LEBANON: Iranian director's Jesus film pulled
The Iranian director of a controversial show depicting the story of Jesus has criticized Lebanese Christian groups who protested the airing of the serial, which was pulled from the air by two local Muslim-owned stations last week.
"The film was immediately purchased ... by several Latin American countries, which are among major Christian Catholic countries," Nader Talebzadeh reportedly told Iranian TV Channel 2 on Sunday. "Therefore, [Lebanese Christian groups'] protest seems to be political to some extent."
Talebzadeh went on to say that his original 2007 film, which was bought and heavily promoted by the local channels as a religious serial for the holy month of Ramadan, received an award from the Vatican for promoting interfaith dialogue.
But rather than foster dialogue, "The Messiah" sparked angry words from Christians in Lebanon who objected to the film's version of Jesus' story, which is based on a gospel that has been rejected by much of the Christian community but is very close to the Koran's version of events.
The Maronite Church in Lebanon and much of the Christian community objected the show’s portrayal of Christ as a “servant of God” instead of the son of God, as well as failing to acknowledge the crucifixion and resurrection of Jesus, a central tenet of Christianity. Although the Koran maintains that Jesus was a prophet and a teacher, it does not say that he was the son of God and tells the story of the crucifixion with Judas taking Jesus’ place on the cross.
Both Al Manar, the station owned by the militant group Hezbollah, and NBN, which is affiliated with Nabih Berri, parliamentary speaker and leader of the Amal movement, voluntarily pulled the show after just two episodes, although it is still available on pan-Arab satellite channels.
The Islamization of the story of Jesus is the “biggest insult to the Lord Jesus Christ, and his church,” said Bishop Beshara Raii, pastor of the Maronite Church in Byblos.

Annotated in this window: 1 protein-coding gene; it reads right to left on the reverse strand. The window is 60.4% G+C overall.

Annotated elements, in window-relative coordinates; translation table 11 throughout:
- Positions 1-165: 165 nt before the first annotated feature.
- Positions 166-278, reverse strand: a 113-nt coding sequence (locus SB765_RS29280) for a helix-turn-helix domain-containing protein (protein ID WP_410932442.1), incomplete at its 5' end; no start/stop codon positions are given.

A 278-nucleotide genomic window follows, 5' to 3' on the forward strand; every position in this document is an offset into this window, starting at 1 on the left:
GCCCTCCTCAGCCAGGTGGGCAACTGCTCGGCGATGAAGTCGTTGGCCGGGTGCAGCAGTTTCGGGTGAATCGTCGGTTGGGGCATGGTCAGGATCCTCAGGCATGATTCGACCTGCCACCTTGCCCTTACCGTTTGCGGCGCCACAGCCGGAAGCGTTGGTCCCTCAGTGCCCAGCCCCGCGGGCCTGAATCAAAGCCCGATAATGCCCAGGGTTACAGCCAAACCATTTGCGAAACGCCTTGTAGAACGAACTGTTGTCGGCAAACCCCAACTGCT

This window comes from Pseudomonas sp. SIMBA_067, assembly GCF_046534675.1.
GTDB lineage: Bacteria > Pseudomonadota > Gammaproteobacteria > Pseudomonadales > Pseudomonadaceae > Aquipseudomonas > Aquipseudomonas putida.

The show appears to have struck a deep chord with many Lebanese Christians, who already feel marginalized and outnumbered despite controlling important sections of the government and the private sector.
The debate over the series also touches on the issue of free speech in Lebanon, which is considered freer than most countries in the region but which often censors cultural production deemed too lewd, politically charged or offensive to religion.
On Saturday, the Lebanese leftist daily newspaper Al Akhbar ran an article by Bassim Hakim titled "The Messiah: A Victim of 'Coexistance" in which he referred to the campaign against the show as an "inquisition."
"The country of freedom fails the test of freedom, and it is the same country that cannot protect its journalists," he wrote.
It was unclear whether Hakim was referring to the string of bombings targeting high-profile journalists over the last few years or the recent alleged harassment of one of Al Akhbar's journalists by authorities.
-- Patrick Gallagher and Meris Lutz in Beirut
Photo: Lebanese Christians protest the serial "The Messiah" Credit: Hussein Mella / Associated Press